This document describes devices and methods for delivering tissue-cooling therapy. For example, this document describes implantable thermal therapy devices and methods for use thereof. The thermal therapy devices can be implanted temporarily or permanently. In one example implementation, the implantable thermal devices described herein can be used to treat pathological conditions including, but not limited to, cardiac arrhythmias using tissue temperature modulation via the implantable thermal devices. While the use of the implantable thermal therapy devices described herein is generally described in the context of treating cardiac arrhythmias, it should be understood that other therapeutic uses are also envisioned such as, but not limited to, treating brain trauma, treatment for ischemia, appetite suppression, cooling post-surgery (e.g., to lessen pain and swelling), treatment of seizure disorders, Parkinson's disorders, stroke, drownings, hypothermia, hyperthermia, head trauma, and heating or cooling during surgery.

The implantable thermal therapy devices described herein a heat pump that may include one or more thermoelectric cooling elements that use the Peltier effect to create a heat flux between the junction of two different types of materials. In contrast to the more commonly used vapor-compression refrigeration, Peltier cooling elements require no moving parts or circulating refrigerants, have a near infinite life, and can be made of a small size and flexible shape. These elements become thermally active when an electrical current is applied across them, with the temperature differential being a function of the current supplied into the system.

In some embodiments, the implantable thermal therapy devices may include an array of multiple Peltier elements that are inter-joined to create a functional “cooling mesh.” In particular embodiments, a single Peltier element may be implanted. The Peltier elements are scalable to any desired size and can be configured in various shapes and form factors. In some embodiments, the implantable thermal devices described herein can be implanted minimally-invasively. Alternatively, in some embodiments the devices provided herein are surgically placed.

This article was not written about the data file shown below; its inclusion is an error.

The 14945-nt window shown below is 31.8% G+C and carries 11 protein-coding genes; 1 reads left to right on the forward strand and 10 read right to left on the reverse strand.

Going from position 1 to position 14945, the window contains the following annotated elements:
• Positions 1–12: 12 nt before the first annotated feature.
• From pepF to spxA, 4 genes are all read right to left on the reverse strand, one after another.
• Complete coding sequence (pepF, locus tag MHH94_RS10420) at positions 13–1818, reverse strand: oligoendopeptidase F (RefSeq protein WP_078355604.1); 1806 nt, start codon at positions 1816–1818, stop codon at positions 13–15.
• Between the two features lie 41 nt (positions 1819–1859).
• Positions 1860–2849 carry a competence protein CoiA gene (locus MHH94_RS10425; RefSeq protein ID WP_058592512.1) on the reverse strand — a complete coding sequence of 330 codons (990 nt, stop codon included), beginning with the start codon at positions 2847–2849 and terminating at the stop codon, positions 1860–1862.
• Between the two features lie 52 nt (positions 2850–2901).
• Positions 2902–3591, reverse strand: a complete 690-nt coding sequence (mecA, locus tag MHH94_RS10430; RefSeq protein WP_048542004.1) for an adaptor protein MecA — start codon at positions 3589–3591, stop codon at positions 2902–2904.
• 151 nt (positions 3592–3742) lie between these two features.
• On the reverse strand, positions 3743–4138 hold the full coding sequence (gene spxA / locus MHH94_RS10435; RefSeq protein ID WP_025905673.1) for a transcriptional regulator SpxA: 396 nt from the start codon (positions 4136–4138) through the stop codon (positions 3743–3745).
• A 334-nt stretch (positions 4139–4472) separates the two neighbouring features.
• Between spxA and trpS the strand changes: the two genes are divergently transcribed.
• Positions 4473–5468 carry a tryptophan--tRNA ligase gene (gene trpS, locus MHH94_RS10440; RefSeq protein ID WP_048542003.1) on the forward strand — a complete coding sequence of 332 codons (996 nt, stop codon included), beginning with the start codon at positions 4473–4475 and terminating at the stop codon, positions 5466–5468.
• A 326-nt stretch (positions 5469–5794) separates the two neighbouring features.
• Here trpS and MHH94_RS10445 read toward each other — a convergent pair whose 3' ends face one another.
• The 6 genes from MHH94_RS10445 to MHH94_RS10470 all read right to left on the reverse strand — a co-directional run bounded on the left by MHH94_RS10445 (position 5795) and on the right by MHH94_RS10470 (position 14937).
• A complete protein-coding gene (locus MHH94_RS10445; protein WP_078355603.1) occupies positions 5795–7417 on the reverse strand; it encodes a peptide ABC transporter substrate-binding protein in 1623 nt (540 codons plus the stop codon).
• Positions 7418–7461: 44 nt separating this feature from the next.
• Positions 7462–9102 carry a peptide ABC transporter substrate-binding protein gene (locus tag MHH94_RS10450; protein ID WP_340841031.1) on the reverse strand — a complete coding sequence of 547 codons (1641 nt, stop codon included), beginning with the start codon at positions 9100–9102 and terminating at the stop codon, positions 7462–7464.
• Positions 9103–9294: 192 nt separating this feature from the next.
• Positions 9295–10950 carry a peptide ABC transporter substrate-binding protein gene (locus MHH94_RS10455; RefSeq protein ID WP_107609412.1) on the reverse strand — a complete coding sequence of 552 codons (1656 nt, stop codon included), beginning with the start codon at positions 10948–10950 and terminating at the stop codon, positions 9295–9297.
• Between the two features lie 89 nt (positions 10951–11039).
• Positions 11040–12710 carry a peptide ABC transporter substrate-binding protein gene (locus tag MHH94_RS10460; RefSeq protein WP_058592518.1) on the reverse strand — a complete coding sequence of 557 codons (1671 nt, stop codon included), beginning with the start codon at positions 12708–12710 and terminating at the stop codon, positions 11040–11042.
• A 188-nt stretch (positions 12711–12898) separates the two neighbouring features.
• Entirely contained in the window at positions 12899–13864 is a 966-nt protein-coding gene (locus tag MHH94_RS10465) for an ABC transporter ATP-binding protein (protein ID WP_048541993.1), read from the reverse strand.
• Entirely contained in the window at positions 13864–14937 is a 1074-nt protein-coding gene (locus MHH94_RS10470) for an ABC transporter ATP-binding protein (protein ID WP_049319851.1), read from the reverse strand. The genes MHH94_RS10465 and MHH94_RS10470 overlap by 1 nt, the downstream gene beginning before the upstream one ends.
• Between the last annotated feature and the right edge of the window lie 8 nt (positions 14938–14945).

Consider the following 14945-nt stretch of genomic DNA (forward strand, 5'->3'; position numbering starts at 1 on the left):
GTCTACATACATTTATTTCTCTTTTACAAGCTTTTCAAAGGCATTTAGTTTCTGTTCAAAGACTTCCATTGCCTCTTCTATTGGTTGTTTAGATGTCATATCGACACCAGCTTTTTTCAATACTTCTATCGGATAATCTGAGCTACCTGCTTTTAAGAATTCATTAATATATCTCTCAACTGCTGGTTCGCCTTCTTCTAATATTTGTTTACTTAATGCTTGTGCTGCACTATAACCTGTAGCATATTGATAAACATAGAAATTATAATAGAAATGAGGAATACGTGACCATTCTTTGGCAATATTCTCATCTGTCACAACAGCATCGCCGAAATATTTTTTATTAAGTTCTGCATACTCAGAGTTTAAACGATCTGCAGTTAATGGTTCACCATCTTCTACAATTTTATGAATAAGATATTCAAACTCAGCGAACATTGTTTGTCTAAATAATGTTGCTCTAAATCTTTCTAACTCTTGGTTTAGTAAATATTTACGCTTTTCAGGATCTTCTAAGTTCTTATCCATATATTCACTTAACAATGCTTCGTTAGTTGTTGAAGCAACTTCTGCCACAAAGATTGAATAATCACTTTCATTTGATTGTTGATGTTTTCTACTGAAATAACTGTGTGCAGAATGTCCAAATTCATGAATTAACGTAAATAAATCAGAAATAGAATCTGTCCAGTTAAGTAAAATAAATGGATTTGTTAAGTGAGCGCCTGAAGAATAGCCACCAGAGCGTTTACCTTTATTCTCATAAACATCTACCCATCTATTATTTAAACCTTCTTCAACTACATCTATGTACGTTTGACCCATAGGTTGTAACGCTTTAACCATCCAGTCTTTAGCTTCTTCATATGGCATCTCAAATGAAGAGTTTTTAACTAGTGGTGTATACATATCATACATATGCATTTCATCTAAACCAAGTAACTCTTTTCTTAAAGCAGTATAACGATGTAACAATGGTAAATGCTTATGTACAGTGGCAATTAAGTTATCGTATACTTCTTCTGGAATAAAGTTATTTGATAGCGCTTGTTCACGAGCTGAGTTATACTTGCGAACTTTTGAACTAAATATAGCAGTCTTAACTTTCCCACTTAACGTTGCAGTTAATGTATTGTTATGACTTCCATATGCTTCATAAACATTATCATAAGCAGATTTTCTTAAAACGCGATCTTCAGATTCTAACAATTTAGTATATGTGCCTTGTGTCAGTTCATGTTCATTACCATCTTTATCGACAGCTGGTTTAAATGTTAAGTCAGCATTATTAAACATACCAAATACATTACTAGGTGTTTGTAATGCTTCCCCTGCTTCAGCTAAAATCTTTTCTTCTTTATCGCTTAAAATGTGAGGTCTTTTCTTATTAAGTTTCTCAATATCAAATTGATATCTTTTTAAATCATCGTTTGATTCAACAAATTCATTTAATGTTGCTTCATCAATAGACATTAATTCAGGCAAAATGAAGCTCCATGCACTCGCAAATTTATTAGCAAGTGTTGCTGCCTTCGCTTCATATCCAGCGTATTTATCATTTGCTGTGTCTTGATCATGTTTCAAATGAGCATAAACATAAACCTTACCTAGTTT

The challenge of implanting a Peltier element in a human body and delivering cooling therapy therefrom engenders various complicating factors. First, Peltier elements will tend to short out and fail when exposed to conductive fluids such as salt water. Since, a majority of the weight of a human body is comprised of salt water, the Peltier elements will need to be isolated from body fluids when implanted in the human body. Second, when Peltier elements are used to cool tissue, some means of removing the heat from the opposite side of the Peltier element plate is required, while also preventing patient pain or tissue damage from exposure to the increasing temperature due to the heating. As described herein, the inventors have developed solutions to the aforementioned technical challenges.

Referring to FIG. 1, an example implantable thermal therapy device 100 can be implanted in a human body to deliver therapeutic transient tissue cooling. Implantable thermal therapy device 100 is specifically structured to use a heat pump to deliver transient cooling to a target tissue, and to gradually dissipate the heat energy transferred from the target tissue to other body masses in a controlled and gentle manner. As described further below, a phase change material can be used to absorb the heat generated by the thermal therapy device and subsequently facilitate the gradual dissipation of the heat in a safe and effective manner.